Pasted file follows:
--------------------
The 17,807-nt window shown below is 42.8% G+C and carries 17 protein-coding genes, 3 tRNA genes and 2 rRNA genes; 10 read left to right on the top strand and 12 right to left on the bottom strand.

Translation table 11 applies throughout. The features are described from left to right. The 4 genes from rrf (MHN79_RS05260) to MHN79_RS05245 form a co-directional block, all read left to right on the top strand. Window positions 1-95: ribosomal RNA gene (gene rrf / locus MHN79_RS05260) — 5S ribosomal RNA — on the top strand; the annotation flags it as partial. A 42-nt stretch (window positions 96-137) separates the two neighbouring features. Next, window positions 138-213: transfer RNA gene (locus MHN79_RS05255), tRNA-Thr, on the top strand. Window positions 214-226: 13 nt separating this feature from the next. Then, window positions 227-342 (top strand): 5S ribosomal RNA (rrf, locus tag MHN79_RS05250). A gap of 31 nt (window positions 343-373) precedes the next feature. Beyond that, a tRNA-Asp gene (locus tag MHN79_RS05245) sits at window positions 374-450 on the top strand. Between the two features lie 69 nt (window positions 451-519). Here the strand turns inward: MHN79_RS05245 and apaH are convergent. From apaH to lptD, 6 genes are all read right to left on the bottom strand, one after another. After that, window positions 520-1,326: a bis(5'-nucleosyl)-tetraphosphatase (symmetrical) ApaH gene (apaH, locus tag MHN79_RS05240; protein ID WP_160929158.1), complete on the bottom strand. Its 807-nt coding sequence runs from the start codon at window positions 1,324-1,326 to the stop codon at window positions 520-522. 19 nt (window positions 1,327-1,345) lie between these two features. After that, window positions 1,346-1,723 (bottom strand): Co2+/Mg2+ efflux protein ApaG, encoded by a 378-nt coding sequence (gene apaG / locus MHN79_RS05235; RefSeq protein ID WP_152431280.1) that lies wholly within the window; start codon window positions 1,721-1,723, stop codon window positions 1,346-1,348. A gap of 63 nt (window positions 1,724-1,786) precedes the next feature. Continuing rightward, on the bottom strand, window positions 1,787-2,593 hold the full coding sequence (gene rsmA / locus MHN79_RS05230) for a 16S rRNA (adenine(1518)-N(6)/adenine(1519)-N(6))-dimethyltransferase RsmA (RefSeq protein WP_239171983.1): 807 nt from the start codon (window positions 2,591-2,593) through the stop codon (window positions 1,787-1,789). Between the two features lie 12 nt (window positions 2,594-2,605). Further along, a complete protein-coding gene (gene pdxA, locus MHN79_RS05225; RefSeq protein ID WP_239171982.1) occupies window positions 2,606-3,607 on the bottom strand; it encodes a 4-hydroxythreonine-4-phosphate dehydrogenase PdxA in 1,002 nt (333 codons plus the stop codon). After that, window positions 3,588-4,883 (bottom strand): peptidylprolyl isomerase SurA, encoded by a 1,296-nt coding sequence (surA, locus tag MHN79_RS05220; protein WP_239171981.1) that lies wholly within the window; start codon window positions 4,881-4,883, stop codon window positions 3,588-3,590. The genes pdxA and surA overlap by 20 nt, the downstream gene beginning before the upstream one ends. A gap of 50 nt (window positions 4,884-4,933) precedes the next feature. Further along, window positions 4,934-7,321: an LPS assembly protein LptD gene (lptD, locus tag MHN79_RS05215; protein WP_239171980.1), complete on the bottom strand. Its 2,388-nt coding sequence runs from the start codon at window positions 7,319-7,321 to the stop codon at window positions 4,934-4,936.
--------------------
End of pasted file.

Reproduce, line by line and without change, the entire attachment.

The 17,807-nt window shown below is 42.8% G+C and carries 17 protein-coding genes, 3 tRNA genes and 2 rRNA genes; 10 read left to right on the top strand and 12 right to left on the bottom strand.

Translation table 11 applies throughout. The features are described from left to right. The 4 genes from rrf (MHN79_RS05260) to MHN79_RS05245 form a co-directional block, all read left to right on the top strand. Window positions 1-95: ribosomal RNA gene (gene rrf / locus MHN79_RS05260) — 5S ribosomal RNA — on the top strand; the annotation flags it as partial. A 42-nt stretch (window positions 96-137) separates the two neighbouring features. Next, window positions 138-213: transfer RNA gene (locus MHN79_RS05255), tRNA-Thr, on the top strand. Window positions 214-226: 13 nt separating this feature from the next. Then, window positions 227-342 (top strand): 5S ribosomal RNA (rrf, locus tag MHN79_RS05250). A gap of 31 nt (window positions 343-373) precedes the next feature. Beyond that, a tRNA-Asp gene (locus tag MHN79_RS05245) sits at window positions 374-450 on the top strand. Between the two features lie 69 nt (window positions 451-519). Here the strand turns inward: MHN79_RS05245 and apaH are convergent. From apaH to lptD, 6 genes are all read right to left on the bottom strand, one after another. After that, window positions 520-1,326: a bis(5'-nucleosyl)-tetraphosphatase (symmetrical) ApaH gene (apaH, locus tag MHN79_RS05240; protein ID WP_160929158.1), complete on the bottom strand. Its 807-nt coding sequence runs from the start codon at window positions 1,324-1,326 to the stop codon at window positions 520-522. 19 nt (window positions 1,327-1,345) lie between these two features. After that, window positions 1,346-1,723 (bottom strand): Co2+/Mg2+ efflux protein ApaG, encoded by a 378-nt coding sequence (gene apaG / locus MHN79_RS05235; RefSeq protein ID WP_152431280.1) that lies wholly within the window; start codon window positions 1,721-1,723, stop codon window positions 1,346-1,348. A gap of 63 nt (window positions 1,724-1,786) precedes the next feature. Continuing rightward, on the bottom strand, window positions 1,787-2,593 hold the full coding sequence (gene rsmA / locus MHN79_RS05230) for a 16S rRNA (adenine(1518)-N(6)/adenine(1519)-N(6))-dimethyltransferase RsmA (RefSeq protein WP_239171983.1): 807 nt from the start codon (window positions 2,591-2,593) through the stop codon (window positions 1,787-1,789). Between the two features lie 12 nt (window positions 2,594-2,605). Further along, a complete protein-coding gene (gene pdxA, locus MHN79_RS05225; RefSeq protein ID WP_239171982.1) occupies window positions 2,606-3,607 on the bottom strand; it encodes a 4-hydroxythreonine-4-phosphate dehydrogenase PdxA in 1,002 nt (333 codons plus the stop codon). After that, window positions 3,588-4,883 (bottom strand): peptidylprolyl isomerase SurA, encoded by a 1,296-nt coding sequence (surA, locus tag MHN79_RS05220; protein WP_239171981.1) that lies wholly within the window; start codon window positions 4,881-4,883, stop codon window positions 3,588-3,590. The genes pdxA and surA overlap by 20 nt, the downstream gene beginning before the upstream one ends. A gap of 50 nt (window positions 4,884-4,933) precedes the next feature. Further along, window positions 4,934-7,321: an LPS assembly protein LptD gene (lptD, locus tag MHN79_RS05215; protein WP_239171980.1), complete on the bottom strand. Its 2,388-nt coding sequence runs from the start codon at window positions 7,319-7,321 to the stop codon at window positions 4,934-4,936.